What is PRK?
PRK stands for PhotoRefractive Keratectomy, and it is done with the same laser that is used to perform LASIK. The main difference is that no flap is created in PRK – it is the corneal surface that is reshaped with the laser.
At Focal Point Vision in San Antonio, we offer patients PRK as an alternative to traditional LASIK surgery.
How is PRK different from LASIK?
Again, in PRK no corneal flap is created, so one laser is used instead of two. With anesthetic drops in place, the surgeon gently removes the thin surface layer of the cornea (the epithelium). Then the laser is used to reshape the surface of the cornea to correct vision, just as it does in LASIK surgery. A special contact lens is placed after surgery to reduce pain and protect the cornea as the epithelium heals.
The fundamental differences between LASIK and PRK are a longer recovery time and more discomfort with PRK. This is because the epithelium needs 3 to 5 days to regrow and cover the surface that was treated by the laser, and 2 to 4 weeks to become smooth and clear.
If PRK is more painful than LASIK and has a longer recovery, why would someone have PRK rather than LASIK?
PRK is a good option for certain patients who might not be ideal LASIK candidates. This includes patients with thin corneas and those with hobbies or professions that might put them at risk for trauma to the face (and therefore risk injuring a LASIK flap). Most members of the armed forces receive PRK, and anyone with a corneal thickness under 500 microns should consider PRK as well.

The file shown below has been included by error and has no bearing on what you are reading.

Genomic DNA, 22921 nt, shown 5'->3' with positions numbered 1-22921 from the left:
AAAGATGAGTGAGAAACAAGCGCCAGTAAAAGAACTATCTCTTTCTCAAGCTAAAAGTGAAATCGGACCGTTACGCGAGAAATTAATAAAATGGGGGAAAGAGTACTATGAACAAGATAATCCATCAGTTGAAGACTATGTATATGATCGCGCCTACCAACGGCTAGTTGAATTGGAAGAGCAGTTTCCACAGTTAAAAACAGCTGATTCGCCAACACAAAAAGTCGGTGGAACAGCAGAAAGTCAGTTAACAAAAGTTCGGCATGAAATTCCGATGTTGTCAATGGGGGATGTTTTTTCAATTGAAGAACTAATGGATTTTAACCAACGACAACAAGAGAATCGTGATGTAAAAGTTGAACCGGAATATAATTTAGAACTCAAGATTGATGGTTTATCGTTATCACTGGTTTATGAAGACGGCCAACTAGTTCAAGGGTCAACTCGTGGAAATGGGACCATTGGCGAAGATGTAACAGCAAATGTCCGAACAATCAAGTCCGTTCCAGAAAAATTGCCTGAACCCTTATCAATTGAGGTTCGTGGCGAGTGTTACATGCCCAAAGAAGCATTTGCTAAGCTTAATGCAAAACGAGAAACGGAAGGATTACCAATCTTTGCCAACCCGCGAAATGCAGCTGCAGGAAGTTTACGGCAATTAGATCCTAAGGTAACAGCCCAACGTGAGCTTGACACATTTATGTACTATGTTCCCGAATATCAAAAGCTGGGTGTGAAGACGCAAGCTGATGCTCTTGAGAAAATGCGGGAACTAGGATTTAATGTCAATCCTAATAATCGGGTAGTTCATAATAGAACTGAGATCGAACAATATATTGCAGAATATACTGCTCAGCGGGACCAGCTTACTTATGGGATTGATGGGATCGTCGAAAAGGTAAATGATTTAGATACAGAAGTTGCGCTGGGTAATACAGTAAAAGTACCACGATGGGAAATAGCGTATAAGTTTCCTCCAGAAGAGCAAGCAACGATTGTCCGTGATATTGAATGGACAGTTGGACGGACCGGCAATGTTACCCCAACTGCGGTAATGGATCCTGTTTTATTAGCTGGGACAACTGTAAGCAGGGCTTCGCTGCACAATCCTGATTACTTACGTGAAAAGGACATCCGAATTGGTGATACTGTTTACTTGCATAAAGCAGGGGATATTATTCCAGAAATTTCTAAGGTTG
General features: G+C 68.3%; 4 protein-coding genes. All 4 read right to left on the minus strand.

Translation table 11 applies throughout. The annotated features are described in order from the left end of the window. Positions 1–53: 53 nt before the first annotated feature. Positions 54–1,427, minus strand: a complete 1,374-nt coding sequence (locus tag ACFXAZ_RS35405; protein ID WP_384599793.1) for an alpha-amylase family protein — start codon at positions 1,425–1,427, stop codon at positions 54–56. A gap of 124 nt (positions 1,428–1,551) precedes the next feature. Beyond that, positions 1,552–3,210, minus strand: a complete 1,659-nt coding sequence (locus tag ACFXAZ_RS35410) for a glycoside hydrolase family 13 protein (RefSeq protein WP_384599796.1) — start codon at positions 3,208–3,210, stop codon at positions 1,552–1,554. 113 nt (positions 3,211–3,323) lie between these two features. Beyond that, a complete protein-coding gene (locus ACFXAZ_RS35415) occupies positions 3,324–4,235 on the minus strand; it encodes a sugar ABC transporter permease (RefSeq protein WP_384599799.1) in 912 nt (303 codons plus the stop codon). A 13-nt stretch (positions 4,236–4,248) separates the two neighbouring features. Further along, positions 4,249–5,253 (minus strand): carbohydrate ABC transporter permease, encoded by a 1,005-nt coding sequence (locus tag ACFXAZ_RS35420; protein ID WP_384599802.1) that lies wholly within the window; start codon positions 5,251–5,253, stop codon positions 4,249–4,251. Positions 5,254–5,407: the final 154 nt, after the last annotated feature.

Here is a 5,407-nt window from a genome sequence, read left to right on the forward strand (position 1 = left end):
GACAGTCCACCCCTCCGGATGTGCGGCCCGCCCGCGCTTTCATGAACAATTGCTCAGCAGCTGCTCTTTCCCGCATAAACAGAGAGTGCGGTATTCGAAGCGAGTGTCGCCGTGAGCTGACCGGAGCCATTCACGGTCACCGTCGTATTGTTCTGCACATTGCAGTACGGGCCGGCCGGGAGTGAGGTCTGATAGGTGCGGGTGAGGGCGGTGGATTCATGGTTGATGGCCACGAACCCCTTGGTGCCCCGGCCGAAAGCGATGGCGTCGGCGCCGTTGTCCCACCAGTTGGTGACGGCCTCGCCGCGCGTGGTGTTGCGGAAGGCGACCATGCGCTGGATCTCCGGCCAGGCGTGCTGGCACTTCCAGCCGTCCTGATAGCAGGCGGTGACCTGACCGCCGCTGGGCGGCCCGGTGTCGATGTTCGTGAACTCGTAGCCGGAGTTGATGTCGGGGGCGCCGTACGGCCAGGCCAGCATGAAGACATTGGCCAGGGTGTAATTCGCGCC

PRK is just as effective as LASIK for correcting nearsightedness, farsightedness and astigmatism. In general, the conditions and medications listed above that make people poor LASIK candidates also apply to PRK.
Another instance in which PRK is preferred is if a patient has already had LASIK and needs retreatment. In these situations, we do not like to re-lift the flap, so we treat the surface using PRK. These patients generally do not have the discomfort associated with a primary PRK treatment, but the visual rehabilitation remains 2 to 4 weeks.
Is the procedure or the recovery more painful than LASIK?
The procedure is slightly shorter than LASIK and is not painful. After surgery, because the epithelium is removed, there is in general more pain than after LASIK – typically mild to moderate for the first 3 or 4 days after surgery until the epithelium heals under the contact lens. The follow-up schedule is the same as for LASIK.
What will my vision be like after surgery?
Vision is blurry for 3 to 5 days after surgery while the contact lenses are in place and the epithelium is healing. Clear vision is expected when the contact is removed and the epithelium is completely clear and smooth, which normally takes 2 to 6 weeks.
Contact Nadja Mobley to set up your complimentary consultation to determine if you are a candidate for PRK.